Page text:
The need to resort to evicting residents from public housing schemes (PPR), coupled with the high number of applicants for such houses, is a clear manifestation of insufficient supply of such units compared to their demand, said former Penang executive councillor Toh Kin Woon.
Speaking at a workshop titled ‘Understanding and addressing housing issues in Penang’ yesterday, Toh said another issue is the inability of the B40 or M40 groups to buy houses, apartments or flats.
“In the market, of course, there is no shortage of housing. Instead, there is an overhang or oversupply of housing as reported by many property companies.
“This gives rise to the paradox of an overhang co-existing with unsatisfied demand for house ownership,” Toh said during his opening speech at the event organised by the People’s Housing Network, a coalition of local NGOs, including Aliran, Suaram and Parti Sosialis Malaysia
The event was attended by some 50 participants.
Last month, 22 Taman Manggis public housing residents were evicted from their units. They staged a week-long sit-in at Komtar, which houses state government offices, until they were offered alternative housing.
Some of the residents were no longer eligible to live in the units as their monthly incomes had exceeded the limit for such housing, while others failed to pay their rent, married foreigners, or sublet their units.
Penang exco Jagdeep Singh Deo had noted that the waiting list was long for such units.
However, Housing and Local Government Minister Zuraida Kamaruddin said this matter could be resolved by identifying public housing projects to be built in locations such as Gelugor, Teluk Kumbar and Balik Pulau.
Oversupply of expensive houses
Toh said the problem lies in a huge supply of highly priced houses.
Such high prices are due to high costs of land and construction and “desire for maximum profits”, he added.
“In contrast, the capacity of potential house buyers to buy such properties has been restrained by their limited purchasing power.
“House buyers have a need for houses, but such a need has not been backed by adequate buying power. This is obviously a market failure which perhaps requires state intervention,” Toh said.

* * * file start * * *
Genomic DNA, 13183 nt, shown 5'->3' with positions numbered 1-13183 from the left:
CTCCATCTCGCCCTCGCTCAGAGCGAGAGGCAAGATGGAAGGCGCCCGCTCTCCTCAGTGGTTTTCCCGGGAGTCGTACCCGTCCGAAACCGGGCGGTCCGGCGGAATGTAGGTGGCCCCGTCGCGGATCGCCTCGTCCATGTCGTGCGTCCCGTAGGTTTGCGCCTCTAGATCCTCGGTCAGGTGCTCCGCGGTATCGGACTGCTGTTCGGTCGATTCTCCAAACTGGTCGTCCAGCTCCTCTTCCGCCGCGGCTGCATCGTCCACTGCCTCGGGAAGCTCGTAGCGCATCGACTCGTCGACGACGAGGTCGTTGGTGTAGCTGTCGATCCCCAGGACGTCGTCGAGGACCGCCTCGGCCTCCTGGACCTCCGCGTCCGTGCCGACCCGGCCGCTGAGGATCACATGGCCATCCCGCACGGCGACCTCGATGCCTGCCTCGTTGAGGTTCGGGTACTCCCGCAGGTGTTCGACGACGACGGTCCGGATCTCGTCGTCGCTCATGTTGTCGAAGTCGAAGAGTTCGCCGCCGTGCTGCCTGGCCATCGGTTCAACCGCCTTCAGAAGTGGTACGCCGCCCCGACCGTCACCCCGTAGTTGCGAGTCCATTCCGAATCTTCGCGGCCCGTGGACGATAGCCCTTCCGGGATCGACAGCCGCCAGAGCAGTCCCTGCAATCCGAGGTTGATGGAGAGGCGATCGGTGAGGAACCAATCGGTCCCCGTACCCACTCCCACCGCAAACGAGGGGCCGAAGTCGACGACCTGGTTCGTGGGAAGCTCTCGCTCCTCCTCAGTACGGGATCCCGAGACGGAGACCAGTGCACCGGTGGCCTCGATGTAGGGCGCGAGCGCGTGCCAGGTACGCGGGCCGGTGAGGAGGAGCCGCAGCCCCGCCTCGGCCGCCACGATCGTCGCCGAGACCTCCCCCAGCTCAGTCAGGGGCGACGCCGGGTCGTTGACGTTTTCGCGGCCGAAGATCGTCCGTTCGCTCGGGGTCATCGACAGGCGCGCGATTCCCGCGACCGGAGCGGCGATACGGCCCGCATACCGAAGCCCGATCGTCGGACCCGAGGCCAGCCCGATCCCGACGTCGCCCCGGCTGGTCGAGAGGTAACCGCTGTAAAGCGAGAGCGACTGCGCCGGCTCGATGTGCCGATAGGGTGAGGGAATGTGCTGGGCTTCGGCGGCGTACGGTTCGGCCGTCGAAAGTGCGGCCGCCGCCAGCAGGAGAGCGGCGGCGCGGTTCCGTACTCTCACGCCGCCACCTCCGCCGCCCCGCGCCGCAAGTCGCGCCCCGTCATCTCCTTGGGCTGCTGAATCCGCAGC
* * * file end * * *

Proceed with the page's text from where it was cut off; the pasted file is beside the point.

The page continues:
“Such limited purchasing power is due to a lack of adequate savings to pay the initial down payments, which is exacerbated by the difficulty of many in getting bridging loans from financial institutions,” he added.
“Building properties in far-off places, but without adequate supporting and complimentary services such as convenient public transportation, may not attract buyers, even if they are within their means to buy,” he stressed.
Rethinking housing supply
Toh asked whether the housing supply should be left only to markets, and be driven almost exclusively by the profit motive without any regard for the social motive of housing for the poor.
He further queried if the state should step in by directly providing social housing, either for rental or purchase, such as through building more PPR units complete with social amenities and a strong regulatory and enforcement framework.
“Can housing provision be planned in isolation from public transportation and the creation of growth and job centres nearby?” asked Toh, who was former Gerakan Machang Bubok assemblyperson.
“What about issues of financing such as extension of loans by financial institutions, cross-subsidies, public sector subsidy of private sector provision?
“How about in-situ development of existing houses through public subsidy or redevelopment by private house owners, rather than resorting to forced evictions?” he added.